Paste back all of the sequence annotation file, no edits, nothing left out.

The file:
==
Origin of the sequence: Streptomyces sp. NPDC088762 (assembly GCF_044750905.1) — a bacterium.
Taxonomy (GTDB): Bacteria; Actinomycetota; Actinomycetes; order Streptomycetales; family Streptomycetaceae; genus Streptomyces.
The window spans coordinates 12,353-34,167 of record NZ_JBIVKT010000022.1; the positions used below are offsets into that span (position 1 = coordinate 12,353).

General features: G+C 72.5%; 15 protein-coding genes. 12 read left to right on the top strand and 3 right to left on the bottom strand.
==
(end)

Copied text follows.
Origin of the sequence: Streptomyces sp. NPDC088762 (assembly GCF_044750905.1) — a bacterium.
Taxonomy (GTDB): Bacteria; Actinomycetota; Actinomycetes; order Streptomycetales; family Streptomycetaceae; genus Streptomyces.
The window spans coordinates 12,353-34,167 of record NZ_JBIVKT010000022.1; the positions used below are offsets into that span (position 1 = coordinate 12,353).

General features: G+C 72.5%; 15 protein-coding genes. 12 read left to right on the top strand and 3 right to left on the bottom strand.